. . . ready for the next series on bed making 2023!
I’ve been enjoying this project so very much. It was a project I could really sink myself into and for a larger project, it still didn’t take that long. Larger sections of oak were reduced to thin strips and smaller sections. That’s generally the case for any project and many got laminated to thicker ones and then bent to shape for the comfort of sitting up in bed to read, have breakfast in bed or even tune in to your laptop; changed cultures and changed uses have reshaped our lives. Remember how beds and headboards used to sit bolt-upright, were unpadded and shapeless, kind of like vintage bikes, car seats, chair backs and many other things? I am anticipating that this bed will need no stacked-up pillows to pad out for lumber support. These are the things design and planning take more and more care of.
The struggles in hand work mostly come in planing heavier sections of wood, in this case, oak to remove twist, cup and bow. The hardest is of course the bow on six- and seven-foot lengths. The cup and camber to opposite faces are easy enough but still require some slog work — good for upper-body exercise and pulmonary workout though, don’t forget that. My wood is mostly 8″ wide. To minimise wood loss I mostly ripped the badly cupped pieces into to two along the length. By doing that I lost a bare sixteenth of an inch instead of six times that amount. Well worth considering, this practice was once commonplace if hand work was the work in hand. Doing this allowed me another element to save time and energy. I could take a straightedge along the edge to give me a cut line to plane to. I did this to both pieces and after truing up and squaring the lengths they came together perfectly. It still took me an hour to do one side rail but I got my workout and my wood without going to the gym (which I personally would never do). I have to say too that I felt the deeper satisfaction only productive work can give a maker. You look back on your efforts when everything is planed out and you have that inner smile knowing that whoever looks on this bed will never know the half of what it took to get there. The joint lines disappeared with the hidden mortise and tenons but a sudden solidity created the steady strength a good bed needs to take on trampolining kids and two adults weighed down by the drains of life to recover for another day.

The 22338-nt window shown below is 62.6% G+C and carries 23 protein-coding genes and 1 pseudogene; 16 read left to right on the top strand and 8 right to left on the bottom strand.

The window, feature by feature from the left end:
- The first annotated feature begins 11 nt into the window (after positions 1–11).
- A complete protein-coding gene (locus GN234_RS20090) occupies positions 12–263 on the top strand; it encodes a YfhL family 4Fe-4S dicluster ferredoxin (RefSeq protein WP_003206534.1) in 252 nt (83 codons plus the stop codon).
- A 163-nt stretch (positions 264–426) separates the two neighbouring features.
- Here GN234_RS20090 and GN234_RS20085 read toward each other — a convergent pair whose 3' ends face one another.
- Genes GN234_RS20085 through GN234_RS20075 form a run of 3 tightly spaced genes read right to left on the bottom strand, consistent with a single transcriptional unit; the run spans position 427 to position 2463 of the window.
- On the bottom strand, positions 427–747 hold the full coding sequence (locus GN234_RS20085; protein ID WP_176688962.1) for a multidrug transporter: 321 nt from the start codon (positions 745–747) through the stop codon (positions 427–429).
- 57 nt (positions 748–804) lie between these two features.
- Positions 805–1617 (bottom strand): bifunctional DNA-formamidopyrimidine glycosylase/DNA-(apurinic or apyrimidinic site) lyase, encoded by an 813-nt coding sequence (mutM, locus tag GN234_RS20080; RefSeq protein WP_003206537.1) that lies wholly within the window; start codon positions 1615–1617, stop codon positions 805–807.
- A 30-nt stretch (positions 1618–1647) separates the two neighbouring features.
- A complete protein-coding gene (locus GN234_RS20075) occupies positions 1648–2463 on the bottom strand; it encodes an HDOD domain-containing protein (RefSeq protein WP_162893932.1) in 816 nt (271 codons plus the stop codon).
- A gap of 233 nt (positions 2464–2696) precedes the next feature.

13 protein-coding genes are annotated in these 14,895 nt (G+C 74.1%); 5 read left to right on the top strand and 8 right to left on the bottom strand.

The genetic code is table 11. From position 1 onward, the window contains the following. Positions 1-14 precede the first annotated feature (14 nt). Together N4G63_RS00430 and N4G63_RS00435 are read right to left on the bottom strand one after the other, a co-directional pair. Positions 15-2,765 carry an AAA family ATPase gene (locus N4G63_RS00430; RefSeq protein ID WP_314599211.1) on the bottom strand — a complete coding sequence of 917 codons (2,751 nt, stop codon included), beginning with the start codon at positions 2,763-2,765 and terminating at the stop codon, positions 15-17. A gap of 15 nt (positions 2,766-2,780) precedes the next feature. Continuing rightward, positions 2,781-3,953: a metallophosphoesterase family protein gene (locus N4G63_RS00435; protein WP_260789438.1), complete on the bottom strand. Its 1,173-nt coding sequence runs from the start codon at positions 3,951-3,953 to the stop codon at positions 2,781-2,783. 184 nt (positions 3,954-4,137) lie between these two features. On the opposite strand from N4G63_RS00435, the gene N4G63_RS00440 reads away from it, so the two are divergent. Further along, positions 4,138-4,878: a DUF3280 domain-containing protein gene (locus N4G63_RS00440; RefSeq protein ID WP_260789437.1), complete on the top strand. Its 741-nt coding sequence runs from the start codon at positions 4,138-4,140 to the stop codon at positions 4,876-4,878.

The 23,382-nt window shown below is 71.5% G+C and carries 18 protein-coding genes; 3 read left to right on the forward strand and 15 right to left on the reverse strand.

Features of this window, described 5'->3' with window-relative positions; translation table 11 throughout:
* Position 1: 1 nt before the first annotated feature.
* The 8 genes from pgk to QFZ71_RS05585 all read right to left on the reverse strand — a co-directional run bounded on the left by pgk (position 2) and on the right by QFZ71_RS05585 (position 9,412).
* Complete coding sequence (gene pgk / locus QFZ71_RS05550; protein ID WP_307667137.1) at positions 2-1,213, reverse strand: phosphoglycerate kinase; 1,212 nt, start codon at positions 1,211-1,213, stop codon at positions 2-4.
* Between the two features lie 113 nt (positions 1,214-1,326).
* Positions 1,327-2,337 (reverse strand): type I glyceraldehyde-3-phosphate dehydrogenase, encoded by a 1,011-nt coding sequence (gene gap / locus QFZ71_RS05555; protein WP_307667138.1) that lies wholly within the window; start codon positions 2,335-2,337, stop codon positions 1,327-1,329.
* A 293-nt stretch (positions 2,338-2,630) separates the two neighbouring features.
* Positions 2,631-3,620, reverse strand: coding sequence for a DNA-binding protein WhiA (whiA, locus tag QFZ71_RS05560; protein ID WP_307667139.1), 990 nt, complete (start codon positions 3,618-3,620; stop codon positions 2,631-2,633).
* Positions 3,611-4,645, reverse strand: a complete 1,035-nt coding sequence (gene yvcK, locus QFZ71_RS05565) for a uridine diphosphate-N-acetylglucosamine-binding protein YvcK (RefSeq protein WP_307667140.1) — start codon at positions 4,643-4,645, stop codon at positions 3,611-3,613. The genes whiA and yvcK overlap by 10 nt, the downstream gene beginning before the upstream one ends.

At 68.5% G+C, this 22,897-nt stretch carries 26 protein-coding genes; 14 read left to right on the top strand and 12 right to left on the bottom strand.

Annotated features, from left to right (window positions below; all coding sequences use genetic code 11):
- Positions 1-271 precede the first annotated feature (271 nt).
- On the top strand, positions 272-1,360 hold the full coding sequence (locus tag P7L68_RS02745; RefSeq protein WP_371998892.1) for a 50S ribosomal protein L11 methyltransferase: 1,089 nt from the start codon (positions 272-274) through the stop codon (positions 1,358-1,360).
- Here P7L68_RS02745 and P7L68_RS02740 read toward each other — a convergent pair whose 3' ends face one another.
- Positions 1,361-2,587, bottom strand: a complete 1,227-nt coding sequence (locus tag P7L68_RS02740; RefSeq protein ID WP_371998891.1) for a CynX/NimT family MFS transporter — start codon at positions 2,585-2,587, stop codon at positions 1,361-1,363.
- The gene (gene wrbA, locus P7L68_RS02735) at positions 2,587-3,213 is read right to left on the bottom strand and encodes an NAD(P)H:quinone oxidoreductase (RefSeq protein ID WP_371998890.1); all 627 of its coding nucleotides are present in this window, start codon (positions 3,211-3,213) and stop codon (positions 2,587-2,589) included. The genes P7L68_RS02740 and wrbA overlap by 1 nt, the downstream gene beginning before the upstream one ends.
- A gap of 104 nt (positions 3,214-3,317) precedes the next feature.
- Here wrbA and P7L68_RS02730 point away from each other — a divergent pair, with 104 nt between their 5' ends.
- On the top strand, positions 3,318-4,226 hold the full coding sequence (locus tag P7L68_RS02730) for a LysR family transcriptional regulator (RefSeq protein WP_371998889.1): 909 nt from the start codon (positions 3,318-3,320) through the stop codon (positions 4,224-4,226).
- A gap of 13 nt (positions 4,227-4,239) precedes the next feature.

Oak is not a hard wood to work with until you come to having to remove a lot of wood or heavy knotty areas by hand. The bandsaw is really a winner for those of who are cash strapped, time strapped, space strapped and whatever. This is the board that was a nice enough piece mentioned above. I think most often the rewards unseen make the whole worth the effort. Ten planks of oak stacked and stood on end slowly get transformed from rough-sawn to finely finished, sized and shaped with components interconnected by whatever method you choose. Sometimes someone asks why I don’t use tusk tenons and wedges rather than fastenings. My reply is this. Most tenoned work held with wedges somehow looks overly big, bordering on ugly to look at. Fastenings of all types are some of the greatest inventions I know of. That said, I will never use dominoes, biscuits, dowels, pocket hole screws, or power routers for dovetails and nor will I use jigs to guide them. For me, this would destroy what I have gained as my lifestyle through six decades of working wood.
Next, I just have to cut and fit the side rails to length and finish off a couple more coats to my headboard. Then I am ready for an hour or two to develop the undergirding to carry the mattress. A nice c;losing piece too my 2022 and a good piece to start the series for 2023.